You might have to have driver or BIOS support for the bridge chipset, but it should work.

Not really. Most of Intel's later offering for ICH do not support DMA access so even if your bridge chip does support DMA you still could not implement it. See here (http://www.intel.com/assets/pdf/whitepaper/318244.pdf).

eeguru
March 28th, 2016, 02:28 PM
A PCI FDC is not really possible. While it sort of could be done, it would be impossible to make it 100% hardware compatible as PCI lacks some abilities needed for full compatibility.


A real PCI FDC is out of the question....

Help me out here. While SomeGuy's points on BIOS compatibility are very valid, I don't believe there is anything preventing a '765 floppy controller from hanging on the PCI bus. PCI spec defines a bridge sub-class for ISA. The config space allows specifying an address window as an I/O space mapping. You can place a genuine uPD765 or any other ISA style FDC chip on a PCI card and it could appear at the native I/O address location and generate a compatible interrupt. With some glue logic, you could even have it think it was doing 8257 style DMA while doing PCI bus mastering in reality. Certainly PIO would work instead much like some early PCs that didn't have a 8237 (eg. Tandy 1000, PCjr, etc). What am I missing?

Beyond that, I'm a bit confused at the use case. A native hardware interface would only be useful for DOS programs running natively which is becoming less and less practical on modern hardware. A tweener machine or emulators supplement most of those needs.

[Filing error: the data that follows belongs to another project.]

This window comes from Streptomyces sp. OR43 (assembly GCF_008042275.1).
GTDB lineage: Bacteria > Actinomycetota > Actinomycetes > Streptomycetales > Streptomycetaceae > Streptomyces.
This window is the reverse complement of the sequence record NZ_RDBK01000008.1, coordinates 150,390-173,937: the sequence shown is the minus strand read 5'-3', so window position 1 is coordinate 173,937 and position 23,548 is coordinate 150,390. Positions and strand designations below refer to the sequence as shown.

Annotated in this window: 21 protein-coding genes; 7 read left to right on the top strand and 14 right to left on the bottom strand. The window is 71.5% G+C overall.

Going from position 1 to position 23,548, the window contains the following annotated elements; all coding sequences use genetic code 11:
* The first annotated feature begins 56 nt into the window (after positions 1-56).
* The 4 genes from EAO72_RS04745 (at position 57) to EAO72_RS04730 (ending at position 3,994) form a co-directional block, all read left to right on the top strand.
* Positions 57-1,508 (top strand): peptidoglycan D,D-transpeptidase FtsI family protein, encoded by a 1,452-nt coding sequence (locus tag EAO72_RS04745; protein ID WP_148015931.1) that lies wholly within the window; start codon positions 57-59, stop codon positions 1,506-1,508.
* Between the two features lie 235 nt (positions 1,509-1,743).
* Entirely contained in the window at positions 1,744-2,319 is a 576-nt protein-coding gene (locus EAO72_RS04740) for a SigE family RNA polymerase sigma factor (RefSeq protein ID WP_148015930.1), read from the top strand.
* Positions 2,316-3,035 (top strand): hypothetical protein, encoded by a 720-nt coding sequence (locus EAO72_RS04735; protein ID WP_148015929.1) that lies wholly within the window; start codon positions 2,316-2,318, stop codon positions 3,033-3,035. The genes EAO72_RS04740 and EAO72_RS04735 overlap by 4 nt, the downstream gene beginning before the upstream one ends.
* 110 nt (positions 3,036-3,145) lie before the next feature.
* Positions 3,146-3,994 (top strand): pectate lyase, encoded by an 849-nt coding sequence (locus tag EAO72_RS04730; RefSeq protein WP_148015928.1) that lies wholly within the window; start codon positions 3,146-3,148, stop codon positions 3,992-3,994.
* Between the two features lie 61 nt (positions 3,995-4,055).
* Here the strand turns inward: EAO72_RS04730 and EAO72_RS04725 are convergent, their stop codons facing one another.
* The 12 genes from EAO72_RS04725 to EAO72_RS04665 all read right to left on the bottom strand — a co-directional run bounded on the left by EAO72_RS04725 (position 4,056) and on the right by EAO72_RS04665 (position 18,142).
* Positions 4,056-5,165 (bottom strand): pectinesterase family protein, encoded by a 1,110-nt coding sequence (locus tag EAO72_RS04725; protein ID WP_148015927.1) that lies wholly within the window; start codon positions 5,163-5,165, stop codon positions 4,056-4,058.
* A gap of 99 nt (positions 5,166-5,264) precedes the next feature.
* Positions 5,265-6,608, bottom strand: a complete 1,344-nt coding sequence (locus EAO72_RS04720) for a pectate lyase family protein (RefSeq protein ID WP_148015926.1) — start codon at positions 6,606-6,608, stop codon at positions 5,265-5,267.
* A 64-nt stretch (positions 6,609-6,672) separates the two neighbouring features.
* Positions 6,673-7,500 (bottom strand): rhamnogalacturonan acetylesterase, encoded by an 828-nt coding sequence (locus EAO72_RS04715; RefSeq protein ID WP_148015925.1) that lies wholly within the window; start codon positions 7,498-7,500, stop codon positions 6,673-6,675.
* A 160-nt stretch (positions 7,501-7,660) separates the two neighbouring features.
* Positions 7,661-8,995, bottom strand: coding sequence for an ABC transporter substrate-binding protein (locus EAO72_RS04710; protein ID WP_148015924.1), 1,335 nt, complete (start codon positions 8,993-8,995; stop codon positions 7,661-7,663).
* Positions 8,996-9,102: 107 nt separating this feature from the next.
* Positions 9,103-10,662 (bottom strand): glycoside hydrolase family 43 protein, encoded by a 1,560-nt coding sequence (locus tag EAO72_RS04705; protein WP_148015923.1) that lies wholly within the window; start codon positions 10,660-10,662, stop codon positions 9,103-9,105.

For just accessing and imaging oddly low-level formatted floppies, flux-level emulators like Catweasel, Kyroflux, DiscFerret, etc seem to do the job and USB is more ubiquitous than PCI.

Shadow Lord
March 28th, 2016, 03:21 PM
I don't believe there is anything preventing a '765 floppy controller from hanging on the PCI bus. PCI spec defines a bridge sub-class for ISA. The config space allows specifying an address window as an I/O space mapping. You can place a genuine uPD765 or any other ISA style FDC chip on a PCI card and it could appear at the native I/O address location and generate a compatible interrupt. With some glue logic, you could even have it think it was doing 8257 style DMA while doing PCI bus maste.

Hey you are the eeguru so your understanding would be much better then mine. ;) My very limited understanding was that Intel removed the circuitry needed for DMA in ICH 6 and higher. Is that incorrect?

As for use, I for one wouldn't mind having direct floppy access on my every day machine. In my ideal world I would fire up an emulator in 64bit win 7 and have it directly access the floppy drive HW like it currently does for CDs or 3.5" drives. Then in theory you could do most everything you needed to without using a second system. Is this possible? I have no idea but that is why I started the thread. If we have the HW I could see DOS box implementing support so you could pop in a real 5.25" booted disk and go.

Agent Orange
March 28th, 2016, 05:29 PM